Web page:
Spain Finding Records
Spain Finding Records
To find church, civil or other records for your ancestor in Spain using the FamilySearch catalog, you will need to know the various levels of jurisdictions (government or religious administrative divisions) in Spain. Only three locality levels are normally used. The country of Spain is divided into provinces (provincias), municipalities (municipios or ayuntamientos), and cities, towns, villages, etc.
Under the municipality level you will find civil registration records. In large cities there may be several offices. Some small towns may not be their own municipality and therefore their records will not be kept in the town. You will need to determine the correct municipality or municipio in order to locate the civil registration records. Municipality records will be located in the FamilySearch catalog under the name of the municipio.
Church records are listed in the catalog under the city or town where the parish is located. A parish is an ecclesiastical jurisdiction where a Catholic priest serves and keeps records. The parish is usually named for a Saint and is located in the largest town in the parish jurisdiction. Large cities may have many parishes while a small town usually only has one.
Place Levels (Jurisdictions)
Places are usually written from smallest to largest on a family group record. Municipios are not usually listed:
Campdurá, Gerona, Spain
City/town, Province, Country
Campdurá belongs to the municipio of Celrá, and you will need to know this to find the civil registration records in the FamilySearch Catalog, but when writing the localities on your family group, the municipio is not listed.
When you want to include the parish, which is especially important in large cities, in your locality field you would write it in the following manner:
Santa Eulalia, Campdurá, Gerona, Spain
Parish, City/town, Province, Country
The parish of Santa Eulalia is located in the city of Campdurá.
To find your localities, see the following sources:
- Regardless of the past names a place may have had at various times, Spanish places are listed in the FamilySearch Catalog as they are listed in: Nomenclátor de las Ciudades, Villas, Lugares, Aldeas, y demás entidades a población de España. Presidencia del Gobierno: Instituto Nacional de Estadística. FHL INTL book 946 E5s 5 vols. FHL INTL Film 1573122 for vols 1-4 and 1183646, ítem 6 for vol. 5. You can also view a digitized copy of this book online from the Biblioteca Digital de Castilla y Leon.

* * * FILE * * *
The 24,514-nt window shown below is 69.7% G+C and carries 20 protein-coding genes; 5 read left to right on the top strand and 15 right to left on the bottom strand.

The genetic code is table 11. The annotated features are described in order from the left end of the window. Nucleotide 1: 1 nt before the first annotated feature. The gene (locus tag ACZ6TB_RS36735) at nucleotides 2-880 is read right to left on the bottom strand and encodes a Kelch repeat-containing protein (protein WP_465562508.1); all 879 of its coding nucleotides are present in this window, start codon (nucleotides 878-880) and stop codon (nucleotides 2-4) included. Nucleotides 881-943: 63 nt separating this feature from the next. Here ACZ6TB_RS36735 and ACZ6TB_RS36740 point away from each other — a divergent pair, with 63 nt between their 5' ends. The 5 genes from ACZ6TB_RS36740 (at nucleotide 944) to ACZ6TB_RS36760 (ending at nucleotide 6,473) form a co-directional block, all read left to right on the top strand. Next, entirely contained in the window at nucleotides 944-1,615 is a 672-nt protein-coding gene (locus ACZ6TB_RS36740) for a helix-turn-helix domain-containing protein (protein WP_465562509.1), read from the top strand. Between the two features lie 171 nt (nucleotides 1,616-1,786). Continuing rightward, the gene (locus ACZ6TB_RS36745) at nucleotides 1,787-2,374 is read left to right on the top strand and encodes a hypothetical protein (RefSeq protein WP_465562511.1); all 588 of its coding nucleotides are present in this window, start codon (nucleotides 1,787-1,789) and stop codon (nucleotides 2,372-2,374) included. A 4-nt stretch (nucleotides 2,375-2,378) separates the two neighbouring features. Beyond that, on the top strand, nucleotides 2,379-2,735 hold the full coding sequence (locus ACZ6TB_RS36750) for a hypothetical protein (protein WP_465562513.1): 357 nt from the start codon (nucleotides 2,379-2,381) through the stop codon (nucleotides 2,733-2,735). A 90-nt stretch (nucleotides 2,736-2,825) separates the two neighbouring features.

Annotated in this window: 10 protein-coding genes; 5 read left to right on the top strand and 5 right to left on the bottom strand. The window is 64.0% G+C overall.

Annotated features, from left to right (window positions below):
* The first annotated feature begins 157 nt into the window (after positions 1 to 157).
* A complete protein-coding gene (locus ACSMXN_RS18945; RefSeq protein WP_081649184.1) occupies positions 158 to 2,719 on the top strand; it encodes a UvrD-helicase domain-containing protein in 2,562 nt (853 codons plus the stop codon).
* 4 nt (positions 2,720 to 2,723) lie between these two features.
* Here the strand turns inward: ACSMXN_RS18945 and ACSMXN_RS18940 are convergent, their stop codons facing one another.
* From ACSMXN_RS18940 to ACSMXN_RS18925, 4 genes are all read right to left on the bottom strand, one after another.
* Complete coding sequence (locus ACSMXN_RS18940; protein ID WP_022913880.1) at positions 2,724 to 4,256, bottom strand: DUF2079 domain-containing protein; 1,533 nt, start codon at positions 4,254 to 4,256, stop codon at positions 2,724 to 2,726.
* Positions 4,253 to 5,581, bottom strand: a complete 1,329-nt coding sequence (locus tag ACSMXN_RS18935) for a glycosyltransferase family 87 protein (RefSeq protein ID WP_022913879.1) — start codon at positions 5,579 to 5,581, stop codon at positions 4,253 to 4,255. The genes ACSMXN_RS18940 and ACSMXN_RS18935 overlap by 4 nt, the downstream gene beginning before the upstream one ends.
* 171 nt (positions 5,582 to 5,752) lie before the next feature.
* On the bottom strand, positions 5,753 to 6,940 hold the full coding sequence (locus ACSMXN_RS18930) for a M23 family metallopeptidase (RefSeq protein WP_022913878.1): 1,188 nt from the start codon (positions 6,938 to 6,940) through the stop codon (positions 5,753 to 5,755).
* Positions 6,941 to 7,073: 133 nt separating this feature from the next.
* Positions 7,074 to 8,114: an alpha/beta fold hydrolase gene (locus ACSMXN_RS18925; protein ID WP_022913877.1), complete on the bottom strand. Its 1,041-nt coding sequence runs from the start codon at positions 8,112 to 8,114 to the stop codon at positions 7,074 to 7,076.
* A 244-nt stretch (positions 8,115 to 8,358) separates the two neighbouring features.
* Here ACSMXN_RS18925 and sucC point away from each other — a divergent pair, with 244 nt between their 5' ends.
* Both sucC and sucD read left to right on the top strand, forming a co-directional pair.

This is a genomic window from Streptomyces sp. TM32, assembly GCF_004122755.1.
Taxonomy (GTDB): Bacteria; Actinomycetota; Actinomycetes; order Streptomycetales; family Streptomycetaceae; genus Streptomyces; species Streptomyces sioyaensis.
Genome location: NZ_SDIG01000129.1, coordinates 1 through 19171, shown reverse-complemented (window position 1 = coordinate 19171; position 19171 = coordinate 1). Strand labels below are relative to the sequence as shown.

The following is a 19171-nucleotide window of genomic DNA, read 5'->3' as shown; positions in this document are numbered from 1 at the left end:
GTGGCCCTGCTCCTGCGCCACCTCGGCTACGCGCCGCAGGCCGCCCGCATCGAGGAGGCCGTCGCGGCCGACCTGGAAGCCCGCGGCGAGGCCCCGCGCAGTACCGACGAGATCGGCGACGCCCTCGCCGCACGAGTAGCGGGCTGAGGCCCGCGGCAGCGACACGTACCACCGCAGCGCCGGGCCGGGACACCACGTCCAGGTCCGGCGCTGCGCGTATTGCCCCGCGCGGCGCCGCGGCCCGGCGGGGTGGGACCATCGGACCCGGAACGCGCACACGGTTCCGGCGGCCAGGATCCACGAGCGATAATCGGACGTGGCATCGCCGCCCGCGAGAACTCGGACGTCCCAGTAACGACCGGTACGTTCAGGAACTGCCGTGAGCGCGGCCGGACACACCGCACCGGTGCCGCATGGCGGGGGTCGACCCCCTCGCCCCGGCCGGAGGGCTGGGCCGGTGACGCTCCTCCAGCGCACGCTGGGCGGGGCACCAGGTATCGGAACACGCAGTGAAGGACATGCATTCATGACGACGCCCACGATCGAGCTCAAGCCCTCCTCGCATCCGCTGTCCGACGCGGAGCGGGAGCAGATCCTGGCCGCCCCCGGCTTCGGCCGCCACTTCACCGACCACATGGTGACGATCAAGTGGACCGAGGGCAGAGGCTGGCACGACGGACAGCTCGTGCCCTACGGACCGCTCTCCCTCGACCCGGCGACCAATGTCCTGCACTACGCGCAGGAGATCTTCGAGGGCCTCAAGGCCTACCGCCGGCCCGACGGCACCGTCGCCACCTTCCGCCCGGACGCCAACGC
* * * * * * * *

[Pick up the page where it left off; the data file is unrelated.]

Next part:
- Because some place names and boundaries have changed or no longer exist, you may need to use an old gazetteer that describes places as they were known in earlier times, such as: Diccionario Geográfico-Estadístico-Histórico de España y sus posesiones de ultramar. By Pascual Madoz, Madrid: P. Madoz, 1845-1850. FHL INTL Book 946 E5m 1845 16 vols. FHL INTL Film 897114-897122, or FHL Fiche 6001750-6001765. You may also view a digitized copy of this book online from the Biblioteca Virtual Andalucia.
- Another online database of towns and cities can be found at Todopueblos.com. You can search by the name of the town or city, or scan through listings of towns and cities by province.
To find your Catholic parish, see the following sources:
- You can learn if your ancestor’s town or city had an established parish by checking a Catholic church directory. It will list the archdiocese officials and the dioceses with their parishes, so you can easily determine all nearby parishes. It may include historical information about each parish, and sometimes it provides addresses for parishes, the diocese headquarters, and the diocese archives where additional records may be kept. The gazetteer mentioned by Madoz also gives parishes.
- A good church directory is: Guia de la Iglesia en España. Iglesia Catolica. Oficina General de Sociologia y Estadística. Madrid: Secretariado del Episcopado Español, 1960. FHL INTL Book 946 K24g 1960, FHL INTL Film 0924464.
- Another guide to available church records can be found in the Guía de los Archivos de la Iglesia en España. Barcelona: Archivo Diocesano de Barcelona, 2001. Click on the title of the guide to download a copy.
- Also on the internet: Conferencia Episcopal Española. Here you can see a list of dioceses in Spain or a map showing the dioceses and their location within Spain.
If your ancestor came from a large city that had several parishes, you will need to know what section of the city he or she lived in to determine what parish he or she belonged to. However, in a large city such as Madrid or Barcelona, you may find that even if you know the closest parish, sometimes the family went to the cathedral or the parish of a relative in the same city for the baptism of a child. If you do not find the complete family in the home parish, search the surrounding parishes of the city.
If your family lived in a very small village that did not have an established parish, you will need to check a map, church directory, or gazetteer to determine which nearby town had a parish.